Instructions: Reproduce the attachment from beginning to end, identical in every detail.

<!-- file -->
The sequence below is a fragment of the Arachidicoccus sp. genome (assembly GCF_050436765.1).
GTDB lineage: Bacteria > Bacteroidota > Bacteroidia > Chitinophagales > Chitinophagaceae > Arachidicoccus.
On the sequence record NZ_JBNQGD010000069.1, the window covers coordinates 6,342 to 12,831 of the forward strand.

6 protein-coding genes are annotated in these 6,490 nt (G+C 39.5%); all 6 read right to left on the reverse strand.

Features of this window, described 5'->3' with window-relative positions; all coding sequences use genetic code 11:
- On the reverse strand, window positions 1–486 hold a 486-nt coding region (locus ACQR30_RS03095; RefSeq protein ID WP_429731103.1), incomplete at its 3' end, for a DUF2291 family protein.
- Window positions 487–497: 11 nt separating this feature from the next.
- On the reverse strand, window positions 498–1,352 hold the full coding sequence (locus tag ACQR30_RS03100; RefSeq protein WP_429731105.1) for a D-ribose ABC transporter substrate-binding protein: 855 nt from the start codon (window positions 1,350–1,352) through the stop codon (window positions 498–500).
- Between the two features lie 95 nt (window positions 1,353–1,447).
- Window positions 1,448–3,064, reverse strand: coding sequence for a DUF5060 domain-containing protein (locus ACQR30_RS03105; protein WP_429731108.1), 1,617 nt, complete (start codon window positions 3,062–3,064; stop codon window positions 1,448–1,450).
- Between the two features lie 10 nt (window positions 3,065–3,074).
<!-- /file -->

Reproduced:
The sequence below is a fragment of the Arachidicoccus sp. genome (assembly GCF_050436765.1).
GTDB lineage: Bacteria > Bacteroidota > Bacteroidia > Chitinophagales > Chitinophagaceae > Arachidicoccus.
On the sequence record NZ_JBNQGD010000069.1, the window covers coordinates 6,342 to 12,831 of the forward strand.

6 protein-coding genes are annotated in these 6,490 nt (G+C 39.5%); all 6 read right to left on the reverse strand.

Features of this window, described 5'->3' with window-relative positions; all coding sequences use genetic code 11:
- On the reverse strand, window positions 1–486 hold a 486-nt coding region (locus ACQR30_RS03095; RefSeq protein ID WP_429731103.1), incomplete at its 3' end, for a DUF2291 family protein.
- Window positions 487–497: 11 nt separating this feature from the next.
- On the reverse strand, window positions 498–1,352 hold the full coding sequence (locus tag ACQR30_RS03100; RefSeq protein WP_429731105.1) for a D-ribose ABC transporter substrate-binding protein: 855 nt from the start codon (window positions 1,350–1,352) through the stop codon (window positions 498–500).
- Between the two features lie 95 nt (window positions 1,353–1,447).
- Window positions 1,448–3,064, reverse strand: coding sequence for a DUF5060 domain-containing protein (locus ACQR30_RS03105; protein WP_429731108.1), 1,617 nt, complete (start codon window positions 3,062–3,064; stop codon window positions 1,448–1,450).
- Between the two features lie 10 nt (window positions 3,065–3,074).